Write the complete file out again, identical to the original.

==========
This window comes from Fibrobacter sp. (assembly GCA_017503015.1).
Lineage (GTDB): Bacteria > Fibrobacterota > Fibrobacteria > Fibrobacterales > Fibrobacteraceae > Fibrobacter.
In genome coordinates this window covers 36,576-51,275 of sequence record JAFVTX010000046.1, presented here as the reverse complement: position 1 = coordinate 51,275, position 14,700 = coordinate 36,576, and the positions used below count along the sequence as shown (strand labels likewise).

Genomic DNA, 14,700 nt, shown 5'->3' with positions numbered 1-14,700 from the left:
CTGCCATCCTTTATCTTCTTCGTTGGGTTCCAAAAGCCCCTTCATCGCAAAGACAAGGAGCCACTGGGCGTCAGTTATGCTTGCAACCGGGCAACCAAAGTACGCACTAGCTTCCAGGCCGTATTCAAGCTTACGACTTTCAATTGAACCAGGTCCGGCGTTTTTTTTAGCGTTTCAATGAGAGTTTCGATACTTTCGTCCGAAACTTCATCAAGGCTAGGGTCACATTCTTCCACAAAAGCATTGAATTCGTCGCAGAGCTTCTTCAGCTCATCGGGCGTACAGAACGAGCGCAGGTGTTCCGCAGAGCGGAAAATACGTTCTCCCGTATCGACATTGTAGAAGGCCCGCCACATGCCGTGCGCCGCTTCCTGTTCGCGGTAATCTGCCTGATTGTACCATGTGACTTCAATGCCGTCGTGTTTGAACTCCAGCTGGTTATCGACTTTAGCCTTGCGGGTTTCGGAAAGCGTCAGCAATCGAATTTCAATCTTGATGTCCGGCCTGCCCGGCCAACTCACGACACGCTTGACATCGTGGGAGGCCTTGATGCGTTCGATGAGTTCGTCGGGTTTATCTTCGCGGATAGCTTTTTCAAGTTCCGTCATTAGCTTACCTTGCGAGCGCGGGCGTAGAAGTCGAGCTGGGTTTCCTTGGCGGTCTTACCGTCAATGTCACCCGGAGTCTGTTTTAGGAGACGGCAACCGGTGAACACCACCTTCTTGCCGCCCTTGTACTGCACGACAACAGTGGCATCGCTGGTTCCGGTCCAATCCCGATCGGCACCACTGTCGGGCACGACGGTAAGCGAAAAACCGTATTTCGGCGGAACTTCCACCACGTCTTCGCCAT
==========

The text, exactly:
This window comes from Fibrobacter sp. (assembly GCA_017503015.1).
Lineage (GTDB): Bacteria > Fibrobacterota > Fibrobacteria > Fibrobacterales > Fibrobacteraceae > Fibrobacter.
In genome coordinates this window covers 36,576-51,275 of sequence record JAFVTX010000046.1, presented here as the reverse complement: position 1 = coordinate 51,275, position 14,700 = coordinate 36,576, and the positions used below count along the sequence as shown (strand labels likewise).

Genomic DNA, 14,700 nt, shown 5'->3' with positions numbered 1-14,700 from the left:
CTGCCATCCTTTATCTTCTTCGTTGGGTTCCAAAAGCCCCTTCATCGCAAAGACAAGGAGCCACTGGGCGTCAGTTATGCTTGCAACCGGGCAACCAAAGTACGCACTAGCTTCCAGGCCGTATTCAAGCTTACGACTTTCAATTGAACCAGGTCCGGCGTTTTTTTTAGCGTTTCAATGAGAGTTTCGATACTTTCGTCCGAAACTTCATCAAGGCTAGGGTCACATTCTTCCACAAAAGCATTGAATTCGTCGCAGAGCTTCTTCAGCTCATCGGGCGTACAGAACGAGCGCAGGTGTTCCGCAGAGCGGAAAATACGTTCTCCCGTATCGACATTGTAGAAGGCCCGCCACATGCCGTGCGCCGCTTCCTGTTCGCGGTAATCTGCCTGATTGTACCATGTGACTTCAATGCCGTCGTGTTTGAACTCCAGCTGGTTATCGACTTTAGCCTTGCGGGTTTCGGAAAGCGTCAGCAATCGAATTTCAATCTTGATGTCCGGCCTGCCCGGCCAACTCACGACACGCTTGACATCGTGGGAGGCCTTGATGCGTTCGATGAGTTCGTCGGGTTTATCTTCGCGGATAGCTTTTTCAAGTTCCGTCATTAGCTTACCTTGCGAGCGCGGGCGTAGAAGTCGAGCTGGGTTTCCTTGGCGGTCTTACCGTCAATGTCACCCGGAGTCTGTTTTAGGAGACGGCAACCGGTGAACACCACCTTCTTGCCGCCCTTGTACTGCACGACAACAGTGGCATCGCTGGTTCCGGTCCAATCCCGATCGGCACCACTGTCGGGCACGACGGTAAGCGAAAAACCGTATTTCGGCGGAACTTCCACCACGTCTTCGCCAT